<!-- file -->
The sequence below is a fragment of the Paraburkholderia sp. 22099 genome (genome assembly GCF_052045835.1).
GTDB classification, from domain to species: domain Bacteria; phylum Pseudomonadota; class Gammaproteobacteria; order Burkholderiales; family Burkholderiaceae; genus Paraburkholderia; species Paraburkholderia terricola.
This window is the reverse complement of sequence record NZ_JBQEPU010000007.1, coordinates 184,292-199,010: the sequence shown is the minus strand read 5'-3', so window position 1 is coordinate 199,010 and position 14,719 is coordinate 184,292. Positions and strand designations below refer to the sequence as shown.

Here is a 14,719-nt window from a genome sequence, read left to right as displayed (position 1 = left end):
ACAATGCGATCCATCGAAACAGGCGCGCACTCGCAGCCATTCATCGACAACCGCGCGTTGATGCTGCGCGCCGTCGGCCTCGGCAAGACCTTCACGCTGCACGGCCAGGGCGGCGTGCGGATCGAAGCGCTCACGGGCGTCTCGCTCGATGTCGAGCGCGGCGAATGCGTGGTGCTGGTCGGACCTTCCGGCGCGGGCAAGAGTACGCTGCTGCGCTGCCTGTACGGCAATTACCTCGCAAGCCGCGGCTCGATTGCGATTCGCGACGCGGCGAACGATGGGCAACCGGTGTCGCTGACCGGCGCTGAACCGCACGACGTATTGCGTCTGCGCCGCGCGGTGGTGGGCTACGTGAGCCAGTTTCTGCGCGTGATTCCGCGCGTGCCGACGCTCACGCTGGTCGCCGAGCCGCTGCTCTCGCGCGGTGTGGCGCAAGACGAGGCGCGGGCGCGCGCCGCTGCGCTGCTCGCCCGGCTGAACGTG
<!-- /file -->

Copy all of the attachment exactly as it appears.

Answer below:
The sequence below is a fragment of the Paraburkholderia sp. 22099 genome (genome assembly GCF_052045835.1).
GTDB classification, from domain to species: domain Bacteria; phylum Pseudomonadota; class Gammaproteobacteria; order Burkholderiales; family Burkholderiaceae; genus Paraburkholderia; species Paraburkholderia terricola.
This window is the reverse complement of sequence record NZ_JBQEPU010000007.1, coordinates 184,292-199,010: the sequence shown is the minus strand read 5'-3', so window position 1 is coordinate 199,010 and position 14,719 is coordinate 184,292. Positions and strand designations below refer to the sequence as shown.

Here is a 14,719-nt window from a genome sequence, read left to right as displayed (position 1 = left end):
ACAATGCGATCCATCGAAACAGGCGCGCACTCGCAGCCATTCATCGACAACCGCGCGTTGATGCTGCGCGCCGTCGGCCTCGGCAAGACCTTCACGCTGCACGGCCAGGGCGGCGTGCGGATCGAAGCGCTCACGGGCGTCTCGCTCGATGTCGAGCGCGGCGAATGCGTGGTGCTGGTCGGACCTTCCGGCGCGGGCAAGAGTACGCTGCTGCGCTGCCTGTACGGCAATTACCTCGCAAGCCGCGGCTCGATTGCGATTCGCGACGCGGCGAACGATGGGCAACCGGTGTCGCTGACCGGCGCTGAACCGCACGACGTATTGCGTCTGCGCCGCGCGGTGGTGGGCTACGTGAGCCAGTTTCTGCGCGTGATTCCGCGCGTGCCGACGCTCACGCTGGTCGCCGAGCCGCTGCTCTCGCGCGGTGTGGCGCAAGACGAGGCGCGGGCGCGCGCCGCTGCGCTGCTCGCCCGGCTGAACGTG